CFTC’s Final Rule On Disruptive Trading Clarifies Disruptive Trading Practices, Including That “Strobing” Is Prohibited “Spoofing”

by Stinson Leonard Street - Dodd-Frank and the Jobs Act

The Commodity Futures Trading Commission’s (CFTC’s) final interpretative guidance and policy statement on disruptive trading clarifies various aspects of, but does not deviate significantly from, its proposed interpretive order in 2011.  Like the proposed order, the final statement addresses three areas:  (i) violating bids or offers, (ii) orderly execution of transactions during the closing period, and (iii) spoofing.  In response to comments filed, the CFTC clarified its proposal, both generally and in certain specific areas discussed below, but did not deviate significantly from the proposed rule.

On a general level, the CFTC refused to prohibit the three disruptive trading practices only on platforms or venues that have “order book” functionality.  Rather,  the prohibition on such practices will apply to any trading, practices or conduct on a registered entity, such as a designated contract market or swap execution facility.  The Commission said, however, that it would not apply these prohibitions to either block trades (privately negotiated transactions executed apart and away from the trading facilities) or exchanges for related positions (exchanges of futures contracts for related cash or over-the-counter derivative positions, such as options or swaps).

More specifically, the CFTC reiterated that the prohibition on violating bids or offers prohibits a person, on a registered entity, from buying a contract at a price that is higher than the lowest available price offered for such contract or selling a contract at a price that is lower than the highest available price bid for such contract.  The Commission said such conduct would be a per se offense – the CFTC would not have to show intent. 

The Commission, however, clarified that the prohibition would not apply in several situations.  First, the CFTC clarified that it does not intend to exercise its discretion to bring an enforcement action against an individual who, by accident, makes a one-off trade in violation of the prohibition.  Second, the Commission does not interpret the prohibition as applying to non-cleared swap transactions, even if they are transacted on or through a registered entity, or to bids or offers on swaps that would be cleared at different clearing houses, since in such circumstances parties may take credit and other non-price factors into consideration.  Third, the CFTC did not create a “best execution standard” across multiple registered entities — a person’s obligation to not violate bids or offers applies only to the specific registered entity being utilized at a particular time.  Fourth, the CFTC will not apply the prohibition where an individual is “buying the board,” i.e., executing a sequence of trades to buy all available offers or sell to all available bids on an order book, in accordance with the rules of the facility.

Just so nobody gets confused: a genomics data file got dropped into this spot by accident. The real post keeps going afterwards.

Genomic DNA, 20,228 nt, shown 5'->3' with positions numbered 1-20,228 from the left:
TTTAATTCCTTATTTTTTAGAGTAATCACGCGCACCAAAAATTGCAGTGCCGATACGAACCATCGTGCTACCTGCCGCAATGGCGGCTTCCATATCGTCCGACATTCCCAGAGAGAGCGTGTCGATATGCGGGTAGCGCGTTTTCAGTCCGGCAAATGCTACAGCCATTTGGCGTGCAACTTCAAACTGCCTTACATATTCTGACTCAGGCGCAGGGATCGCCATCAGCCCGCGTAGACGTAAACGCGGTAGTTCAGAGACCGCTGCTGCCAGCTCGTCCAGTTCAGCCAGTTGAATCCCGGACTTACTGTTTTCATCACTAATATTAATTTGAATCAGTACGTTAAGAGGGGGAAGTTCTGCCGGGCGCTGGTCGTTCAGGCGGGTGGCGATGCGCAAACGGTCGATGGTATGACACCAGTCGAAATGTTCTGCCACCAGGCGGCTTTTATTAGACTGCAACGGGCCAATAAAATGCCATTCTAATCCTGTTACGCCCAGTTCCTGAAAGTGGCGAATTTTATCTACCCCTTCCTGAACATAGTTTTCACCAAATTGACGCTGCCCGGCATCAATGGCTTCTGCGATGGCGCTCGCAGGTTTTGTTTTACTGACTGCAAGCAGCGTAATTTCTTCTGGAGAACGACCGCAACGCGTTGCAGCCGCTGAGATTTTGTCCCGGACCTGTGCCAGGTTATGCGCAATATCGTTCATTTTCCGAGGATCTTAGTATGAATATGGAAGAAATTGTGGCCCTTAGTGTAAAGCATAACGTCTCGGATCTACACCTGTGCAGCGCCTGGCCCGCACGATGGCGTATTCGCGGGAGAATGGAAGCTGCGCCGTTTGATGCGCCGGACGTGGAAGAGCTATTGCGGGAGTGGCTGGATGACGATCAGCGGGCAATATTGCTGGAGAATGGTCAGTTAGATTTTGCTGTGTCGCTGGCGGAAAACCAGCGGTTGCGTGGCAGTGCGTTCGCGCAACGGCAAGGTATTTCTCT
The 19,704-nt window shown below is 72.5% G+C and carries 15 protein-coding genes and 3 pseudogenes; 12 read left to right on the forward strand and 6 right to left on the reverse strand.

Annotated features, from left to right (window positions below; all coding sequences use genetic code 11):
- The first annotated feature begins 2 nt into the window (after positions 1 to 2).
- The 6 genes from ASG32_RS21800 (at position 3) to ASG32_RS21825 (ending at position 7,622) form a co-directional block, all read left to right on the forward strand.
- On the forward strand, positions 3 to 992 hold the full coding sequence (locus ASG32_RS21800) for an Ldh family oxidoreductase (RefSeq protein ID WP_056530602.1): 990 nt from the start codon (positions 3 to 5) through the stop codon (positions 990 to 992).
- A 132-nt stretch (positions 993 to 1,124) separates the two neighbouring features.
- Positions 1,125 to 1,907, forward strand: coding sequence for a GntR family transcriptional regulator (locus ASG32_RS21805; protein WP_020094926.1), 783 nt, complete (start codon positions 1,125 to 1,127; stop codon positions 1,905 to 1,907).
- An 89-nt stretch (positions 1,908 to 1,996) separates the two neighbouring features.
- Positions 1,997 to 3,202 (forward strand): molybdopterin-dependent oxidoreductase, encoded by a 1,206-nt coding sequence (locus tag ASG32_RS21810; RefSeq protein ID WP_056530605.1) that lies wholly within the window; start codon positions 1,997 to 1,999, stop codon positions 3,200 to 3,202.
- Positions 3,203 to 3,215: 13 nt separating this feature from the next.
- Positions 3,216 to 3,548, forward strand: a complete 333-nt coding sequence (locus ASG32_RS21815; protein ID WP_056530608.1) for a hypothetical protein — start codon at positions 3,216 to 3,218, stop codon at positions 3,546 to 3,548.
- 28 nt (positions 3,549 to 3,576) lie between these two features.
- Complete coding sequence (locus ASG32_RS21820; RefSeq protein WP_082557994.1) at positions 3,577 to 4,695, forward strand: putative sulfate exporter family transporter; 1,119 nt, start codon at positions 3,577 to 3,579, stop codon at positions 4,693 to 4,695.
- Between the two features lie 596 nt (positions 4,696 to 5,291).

Regarding the intentional or reckless disregard for the orderly execution of transactions during the closing period, the CFTC clarified that physical products priced using indices or benchmarks have a closing period, i.e., during the window of time when the price reporting agencies calculate price indexes.  Further, the CFTC clarified that conduct outside the closing period could violate this section if a market participant accumulates a large position in a product or contract in the period immediately preceding the closing period with the intent (or reckless disregard) to disrupt the orderly execution of transactions during the product’s, or a similar product’s, defined closing period. 

On “spoofing,” at the CFTC’s open meeting regarding the final statement, CFTC Enforcement Director, David Meister clarified that “strobing” would be considered a “spoof.”  “Strobing” is high frequency trading strategy in which the same order is sent and cancelled many times to create the appearance of liquidity.  Mr. Miester said such trades would be considered “spoofing” because the orders were placed with the intent to cancel prior to execution.  Mr. Miester added that “strobing” would be considered “spoofing”– even if orders were executed — because the orders were placed with the intent to cancel.  In other words, that the orders were executed would not be a defense to a “strobing spoofing” violation.  Finally, Mr. Meister said that a “strobing spoofing” violation does not require any intent to create the appearance of liquidity – simply placing the orders with the intent to cancel would result in a “strobing spoofing” violation.

DISCLAIMER: Because of the generality of this update, the information provided herein may not be applicable in all situations and should not be acted upon without specific legal advice based on particular situations.

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